Group:Infrared Processing and Analysis Center (IPAC)
Funders:
Funding AgencyGrant Number
NASAHST-HF-51253.01-A
NSF Graduate Research FellowshipDGE-1144152
NASANAS 5-26555
Subject Keywords:Stars
Issue or Number:921
Record Number:CaltechAUTHORS:20121206-130320807
Persistent URL:https://resolver.caltech.edu/CaltechAUTHORS:20121206-130320807
Official Citation:Potential Drivers of Mid-Infrared Variability in Young Stars: Testing Physical Models with Multiepoch Near-Infrared Spectra of YSOs in ρ Oph Christopher M. Faesi, Kevin R. Covey, Robert Gutermuth, Maria Morales–Calderón, John Stauffer, Peter Plavchan, Luisa Rebull, Inseok Song and James P. Lloyd Publications of the Astronomical Society of the Pacific , Vol. 124, No. 921 (November 2012), pp. 1137-1158 Published by: The University of Chicago Press on behalf of the Astronomical Society of the Pacific Article DOI: 10.1086/668548 Article Stable URL: http://www.jstor.org/stable/10.1086/668548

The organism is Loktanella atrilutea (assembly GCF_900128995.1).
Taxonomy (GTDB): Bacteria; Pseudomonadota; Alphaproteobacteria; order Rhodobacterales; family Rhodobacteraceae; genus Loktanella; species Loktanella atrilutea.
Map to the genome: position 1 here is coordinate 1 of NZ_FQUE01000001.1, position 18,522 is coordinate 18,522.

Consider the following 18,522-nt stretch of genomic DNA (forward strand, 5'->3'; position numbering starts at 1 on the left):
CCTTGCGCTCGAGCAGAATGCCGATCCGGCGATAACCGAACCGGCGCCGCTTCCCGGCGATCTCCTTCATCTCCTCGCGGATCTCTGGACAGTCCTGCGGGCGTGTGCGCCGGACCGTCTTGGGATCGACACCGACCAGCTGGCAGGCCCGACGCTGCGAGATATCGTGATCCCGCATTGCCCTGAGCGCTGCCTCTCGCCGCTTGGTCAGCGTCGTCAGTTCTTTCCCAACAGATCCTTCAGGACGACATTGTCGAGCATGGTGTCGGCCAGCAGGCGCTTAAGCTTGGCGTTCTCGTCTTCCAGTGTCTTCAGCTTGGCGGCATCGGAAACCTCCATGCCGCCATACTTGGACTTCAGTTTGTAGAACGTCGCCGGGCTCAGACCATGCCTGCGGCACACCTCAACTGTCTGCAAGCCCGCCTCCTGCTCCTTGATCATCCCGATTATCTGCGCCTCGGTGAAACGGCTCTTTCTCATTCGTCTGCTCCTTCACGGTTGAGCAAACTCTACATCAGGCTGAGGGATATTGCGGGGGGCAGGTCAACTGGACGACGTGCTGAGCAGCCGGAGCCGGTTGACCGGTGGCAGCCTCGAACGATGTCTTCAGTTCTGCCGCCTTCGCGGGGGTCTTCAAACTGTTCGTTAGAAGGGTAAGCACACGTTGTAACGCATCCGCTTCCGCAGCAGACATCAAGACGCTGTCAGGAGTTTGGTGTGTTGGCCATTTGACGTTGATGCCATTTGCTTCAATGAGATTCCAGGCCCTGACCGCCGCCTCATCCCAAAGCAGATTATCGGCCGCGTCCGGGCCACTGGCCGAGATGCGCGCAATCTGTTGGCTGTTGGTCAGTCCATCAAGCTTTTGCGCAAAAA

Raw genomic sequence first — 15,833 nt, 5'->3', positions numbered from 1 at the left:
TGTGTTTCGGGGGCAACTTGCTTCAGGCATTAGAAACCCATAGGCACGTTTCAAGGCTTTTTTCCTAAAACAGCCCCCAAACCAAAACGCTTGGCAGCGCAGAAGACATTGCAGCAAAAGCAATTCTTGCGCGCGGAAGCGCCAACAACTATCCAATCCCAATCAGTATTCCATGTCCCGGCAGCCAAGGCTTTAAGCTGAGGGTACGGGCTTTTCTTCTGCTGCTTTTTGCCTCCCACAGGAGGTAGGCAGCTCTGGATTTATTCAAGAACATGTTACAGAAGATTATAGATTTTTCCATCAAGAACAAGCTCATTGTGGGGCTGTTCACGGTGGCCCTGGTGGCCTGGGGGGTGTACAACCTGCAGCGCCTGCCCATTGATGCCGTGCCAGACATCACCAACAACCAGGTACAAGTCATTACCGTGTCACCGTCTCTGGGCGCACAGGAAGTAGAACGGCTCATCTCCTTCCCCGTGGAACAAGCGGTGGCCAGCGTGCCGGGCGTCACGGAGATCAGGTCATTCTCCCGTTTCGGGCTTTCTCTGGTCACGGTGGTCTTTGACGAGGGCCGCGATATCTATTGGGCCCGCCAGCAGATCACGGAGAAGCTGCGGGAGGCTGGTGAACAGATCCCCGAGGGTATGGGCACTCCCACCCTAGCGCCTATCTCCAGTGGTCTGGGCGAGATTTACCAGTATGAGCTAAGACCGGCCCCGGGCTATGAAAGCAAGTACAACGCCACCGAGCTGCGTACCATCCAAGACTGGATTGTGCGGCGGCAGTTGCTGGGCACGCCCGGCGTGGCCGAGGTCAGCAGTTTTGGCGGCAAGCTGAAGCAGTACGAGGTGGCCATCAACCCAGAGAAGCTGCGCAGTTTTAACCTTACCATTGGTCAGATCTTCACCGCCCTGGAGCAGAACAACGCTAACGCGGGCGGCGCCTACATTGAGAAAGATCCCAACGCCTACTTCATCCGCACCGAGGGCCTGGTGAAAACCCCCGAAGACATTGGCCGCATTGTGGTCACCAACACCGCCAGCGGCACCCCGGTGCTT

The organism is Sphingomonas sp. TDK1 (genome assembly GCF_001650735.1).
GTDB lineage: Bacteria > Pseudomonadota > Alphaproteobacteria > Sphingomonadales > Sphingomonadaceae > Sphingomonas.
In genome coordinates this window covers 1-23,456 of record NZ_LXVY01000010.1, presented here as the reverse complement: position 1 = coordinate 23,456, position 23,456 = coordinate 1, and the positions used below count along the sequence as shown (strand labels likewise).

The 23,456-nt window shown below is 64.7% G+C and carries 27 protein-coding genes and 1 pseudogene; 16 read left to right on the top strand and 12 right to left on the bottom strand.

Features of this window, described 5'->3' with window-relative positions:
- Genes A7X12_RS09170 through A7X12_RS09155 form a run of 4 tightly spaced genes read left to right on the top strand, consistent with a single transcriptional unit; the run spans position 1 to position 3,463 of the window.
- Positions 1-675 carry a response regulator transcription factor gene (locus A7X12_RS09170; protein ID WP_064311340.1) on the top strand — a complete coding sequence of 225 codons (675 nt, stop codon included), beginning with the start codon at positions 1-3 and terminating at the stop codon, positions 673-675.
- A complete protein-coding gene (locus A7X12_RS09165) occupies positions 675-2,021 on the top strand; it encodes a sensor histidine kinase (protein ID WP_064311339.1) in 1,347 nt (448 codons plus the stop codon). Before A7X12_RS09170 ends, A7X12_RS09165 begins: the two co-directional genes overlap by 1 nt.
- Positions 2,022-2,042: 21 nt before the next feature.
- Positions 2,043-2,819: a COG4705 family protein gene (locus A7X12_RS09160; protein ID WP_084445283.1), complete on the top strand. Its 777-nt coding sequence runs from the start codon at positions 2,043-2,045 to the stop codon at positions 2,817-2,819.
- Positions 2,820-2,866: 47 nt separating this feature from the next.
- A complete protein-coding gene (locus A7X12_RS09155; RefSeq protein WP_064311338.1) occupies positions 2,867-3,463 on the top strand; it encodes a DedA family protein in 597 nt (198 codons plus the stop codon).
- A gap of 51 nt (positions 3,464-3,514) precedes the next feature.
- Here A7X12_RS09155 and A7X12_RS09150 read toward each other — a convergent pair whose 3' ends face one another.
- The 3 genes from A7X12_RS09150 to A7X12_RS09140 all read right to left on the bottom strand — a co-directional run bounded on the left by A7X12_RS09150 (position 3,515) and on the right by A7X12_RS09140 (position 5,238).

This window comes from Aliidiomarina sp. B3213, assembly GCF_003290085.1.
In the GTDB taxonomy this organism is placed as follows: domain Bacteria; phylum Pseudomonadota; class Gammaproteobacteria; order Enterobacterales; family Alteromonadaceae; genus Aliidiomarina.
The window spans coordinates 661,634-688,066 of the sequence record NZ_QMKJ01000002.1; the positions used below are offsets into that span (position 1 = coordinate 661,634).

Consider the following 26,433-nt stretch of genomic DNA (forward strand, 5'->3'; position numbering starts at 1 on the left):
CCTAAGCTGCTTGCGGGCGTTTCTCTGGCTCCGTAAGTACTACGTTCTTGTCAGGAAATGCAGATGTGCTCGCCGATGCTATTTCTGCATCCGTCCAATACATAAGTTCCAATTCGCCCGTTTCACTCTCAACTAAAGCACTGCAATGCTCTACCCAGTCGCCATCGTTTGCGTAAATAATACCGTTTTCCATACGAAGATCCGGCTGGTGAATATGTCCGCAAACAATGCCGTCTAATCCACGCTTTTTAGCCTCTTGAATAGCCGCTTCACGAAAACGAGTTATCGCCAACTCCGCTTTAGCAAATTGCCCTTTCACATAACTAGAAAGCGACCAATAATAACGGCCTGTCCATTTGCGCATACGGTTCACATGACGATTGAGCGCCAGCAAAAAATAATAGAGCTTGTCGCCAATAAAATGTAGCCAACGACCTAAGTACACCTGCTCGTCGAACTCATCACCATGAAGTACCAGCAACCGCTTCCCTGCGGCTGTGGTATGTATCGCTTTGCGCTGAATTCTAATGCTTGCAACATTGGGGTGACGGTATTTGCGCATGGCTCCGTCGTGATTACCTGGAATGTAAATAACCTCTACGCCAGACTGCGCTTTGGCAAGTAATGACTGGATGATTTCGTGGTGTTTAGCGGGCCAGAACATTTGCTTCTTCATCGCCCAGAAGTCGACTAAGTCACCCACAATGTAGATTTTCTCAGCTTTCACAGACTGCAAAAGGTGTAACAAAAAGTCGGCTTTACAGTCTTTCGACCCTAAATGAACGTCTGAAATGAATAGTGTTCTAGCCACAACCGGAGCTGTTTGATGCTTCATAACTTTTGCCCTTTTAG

Usage Policy:No commercial reproduction, distribution, display or performance rights in this work are provided.
ID Code:35858
Collection:CaltechAUTHORS
Deposited By: Jason Perez
Deposited On:06 Dec 2012 23:43
Last Modified:01 Nov 2019 20:45

Repository Staff Only: item control page